Computing neurite outgrowth and arborization in superior cervical ganglion neurons

Rachel Henley, Vidya Chandrasekaran, Cecilia R Giulivi

Research output: Contribution to journalArticlepeer-review

4 Scopus citations


Dendrites are the primary site of synaptic activity in neurons and changes in synapses are often the first pathological stage in neurodegenerative diseases. Molecular studies of these changes rely on morphological analysis of the imaging of somas and dendritic arbors of cultured or primary neurons. As research on preventing or reversing synaptic degeneration develops, demands increase for user-friendly 2D neurite analyzers without undermining accuracy and reproducibility. The most common method of 2D neurite analysis is manual by using ImageJ. This method relies completely on the user's ability to distinguish the shape and size of dendrites and trace morphology with a series of straight connected lines. Semi-automatic methods have also been developed, such as the NeuronJ plugin for ImageJ. These methods still rely on the user to identify the start and end of the dendrites, but automatically determine the shape, reducing the likelihood of user bias and speeding the process. Some automatic methods have been developed through image processing software, like ImagePro. These programs tend to be expensive, but have been shown to be fast and effective, limiting user interaction. In this study, we compare three methods of neurite analysis—ImageJ, NeuronJ, and ImagePro—in measuring the soma size, number of dendrites, and length of dendrites per cell of embryonic sympathetic rat neurons with BMP-7-induced dendritic growth. Our results indicate that ImageJ and NeuronJ measurements were of similar effectiveness and consistent throughout various images and multiple trials. NeuronJ required less user interaction in measuring the length of dendrites than the manual method and therefore, was faster and less labor intensive. Conversely, ImagePro tended to be inconsistent across images, overestimating both soma size and the number of dendrites per cell while underestimating the length of dendrites. Overall, NeuronJ, in conjunction with ImageJ, is the most reliable and efficient method of 2D neurite analysis tested in the present study.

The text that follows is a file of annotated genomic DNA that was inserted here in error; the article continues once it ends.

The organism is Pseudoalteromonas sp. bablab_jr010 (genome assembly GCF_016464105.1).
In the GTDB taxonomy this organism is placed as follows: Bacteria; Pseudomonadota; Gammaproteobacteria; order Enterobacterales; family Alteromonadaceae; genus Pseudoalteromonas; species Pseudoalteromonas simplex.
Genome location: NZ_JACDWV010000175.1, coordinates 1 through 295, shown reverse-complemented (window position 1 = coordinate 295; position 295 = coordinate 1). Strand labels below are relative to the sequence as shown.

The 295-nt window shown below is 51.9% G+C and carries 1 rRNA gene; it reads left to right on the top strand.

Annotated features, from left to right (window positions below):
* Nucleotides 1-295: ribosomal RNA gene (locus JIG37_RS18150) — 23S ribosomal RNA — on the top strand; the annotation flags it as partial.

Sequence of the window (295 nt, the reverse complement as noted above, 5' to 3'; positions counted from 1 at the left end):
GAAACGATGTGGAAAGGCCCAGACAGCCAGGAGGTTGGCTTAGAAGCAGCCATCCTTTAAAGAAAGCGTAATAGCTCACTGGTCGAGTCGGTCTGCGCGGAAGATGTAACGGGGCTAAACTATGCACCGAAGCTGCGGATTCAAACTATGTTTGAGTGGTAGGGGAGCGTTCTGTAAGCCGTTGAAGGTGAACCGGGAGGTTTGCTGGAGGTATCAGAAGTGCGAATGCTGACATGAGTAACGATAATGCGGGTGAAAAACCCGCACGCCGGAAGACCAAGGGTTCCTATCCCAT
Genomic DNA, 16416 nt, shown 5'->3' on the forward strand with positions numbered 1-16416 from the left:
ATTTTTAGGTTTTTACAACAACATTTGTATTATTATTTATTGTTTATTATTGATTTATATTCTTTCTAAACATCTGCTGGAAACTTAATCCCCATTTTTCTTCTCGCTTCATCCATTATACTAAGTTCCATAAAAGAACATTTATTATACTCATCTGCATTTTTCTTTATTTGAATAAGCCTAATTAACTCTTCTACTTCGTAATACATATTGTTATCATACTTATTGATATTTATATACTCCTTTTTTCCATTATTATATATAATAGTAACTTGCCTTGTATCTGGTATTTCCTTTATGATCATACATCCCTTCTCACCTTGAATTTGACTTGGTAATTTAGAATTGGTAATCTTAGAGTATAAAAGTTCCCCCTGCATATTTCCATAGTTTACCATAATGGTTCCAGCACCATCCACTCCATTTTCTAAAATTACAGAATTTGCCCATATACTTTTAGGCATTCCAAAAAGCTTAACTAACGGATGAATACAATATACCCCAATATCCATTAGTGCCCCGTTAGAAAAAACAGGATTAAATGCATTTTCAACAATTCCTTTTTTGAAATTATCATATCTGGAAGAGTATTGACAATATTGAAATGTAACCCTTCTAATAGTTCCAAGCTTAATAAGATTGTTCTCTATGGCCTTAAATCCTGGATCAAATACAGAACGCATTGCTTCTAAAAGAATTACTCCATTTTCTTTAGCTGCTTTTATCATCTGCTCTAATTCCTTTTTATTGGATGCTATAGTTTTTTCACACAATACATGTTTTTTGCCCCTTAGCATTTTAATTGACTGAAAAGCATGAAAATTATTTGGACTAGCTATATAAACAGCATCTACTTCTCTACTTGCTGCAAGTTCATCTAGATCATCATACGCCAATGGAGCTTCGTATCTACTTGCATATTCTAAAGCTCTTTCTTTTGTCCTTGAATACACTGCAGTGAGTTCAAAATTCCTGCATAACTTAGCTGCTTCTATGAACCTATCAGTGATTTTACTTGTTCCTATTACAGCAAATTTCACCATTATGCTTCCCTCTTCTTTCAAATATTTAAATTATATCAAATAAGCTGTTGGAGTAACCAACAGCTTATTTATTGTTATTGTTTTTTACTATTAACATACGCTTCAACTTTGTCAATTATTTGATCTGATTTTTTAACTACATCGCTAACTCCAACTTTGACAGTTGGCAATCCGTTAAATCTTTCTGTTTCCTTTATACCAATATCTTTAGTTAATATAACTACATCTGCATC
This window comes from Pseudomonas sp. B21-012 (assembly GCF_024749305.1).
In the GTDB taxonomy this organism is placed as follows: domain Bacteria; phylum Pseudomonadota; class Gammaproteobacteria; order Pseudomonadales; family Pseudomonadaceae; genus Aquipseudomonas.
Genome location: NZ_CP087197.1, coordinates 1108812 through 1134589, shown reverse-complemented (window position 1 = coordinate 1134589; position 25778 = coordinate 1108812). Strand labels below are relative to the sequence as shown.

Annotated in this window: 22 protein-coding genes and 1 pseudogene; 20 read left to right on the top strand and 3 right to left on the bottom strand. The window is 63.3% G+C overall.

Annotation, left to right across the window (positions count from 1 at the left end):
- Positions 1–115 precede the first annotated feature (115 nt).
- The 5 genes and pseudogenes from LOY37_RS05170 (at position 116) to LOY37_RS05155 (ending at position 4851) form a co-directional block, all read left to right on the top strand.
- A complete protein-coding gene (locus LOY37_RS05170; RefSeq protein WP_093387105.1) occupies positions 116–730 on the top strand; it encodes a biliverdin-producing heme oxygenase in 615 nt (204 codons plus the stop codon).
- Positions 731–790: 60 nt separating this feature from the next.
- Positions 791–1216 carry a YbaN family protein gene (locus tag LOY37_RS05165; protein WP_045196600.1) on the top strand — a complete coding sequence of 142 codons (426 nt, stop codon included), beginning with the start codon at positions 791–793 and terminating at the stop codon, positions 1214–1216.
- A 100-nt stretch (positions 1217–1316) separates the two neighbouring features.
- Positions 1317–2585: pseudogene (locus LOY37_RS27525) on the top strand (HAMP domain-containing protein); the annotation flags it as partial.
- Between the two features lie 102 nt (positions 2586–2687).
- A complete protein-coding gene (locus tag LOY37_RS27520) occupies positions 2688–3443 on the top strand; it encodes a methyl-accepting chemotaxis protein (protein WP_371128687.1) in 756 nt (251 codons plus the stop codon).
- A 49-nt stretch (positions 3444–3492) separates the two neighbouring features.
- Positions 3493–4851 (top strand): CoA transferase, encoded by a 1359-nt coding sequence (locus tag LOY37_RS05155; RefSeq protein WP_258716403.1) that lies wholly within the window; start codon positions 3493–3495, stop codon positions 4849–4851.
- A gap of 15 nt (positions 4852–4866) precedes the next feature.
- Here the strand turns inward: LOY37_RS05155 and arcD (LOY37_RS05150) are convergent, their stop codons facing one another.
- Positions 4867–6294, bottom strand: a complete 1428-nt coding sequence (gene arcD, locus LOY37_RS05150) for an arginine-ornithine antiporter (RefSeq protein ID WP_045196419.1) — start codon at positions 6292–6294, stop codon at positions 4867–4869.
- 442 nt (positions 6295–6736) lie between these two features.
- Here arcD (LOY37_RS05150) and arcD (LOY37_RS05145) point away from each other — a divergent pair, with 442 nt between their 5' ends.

Original languageEnglish (US)
Pages (from-to)194-199
Number of pages6
JournalBrain Research Bulletin
StatePublished - Jan 1 2019


  • Automatic neurite tracing
  • Dendritic growth
  • Fluorescent microscopy
  • Method validation
  • Neurite tracing
  • Sympathetic neurons

ASJC Scopus subject areas

  • Neuroscience(all)


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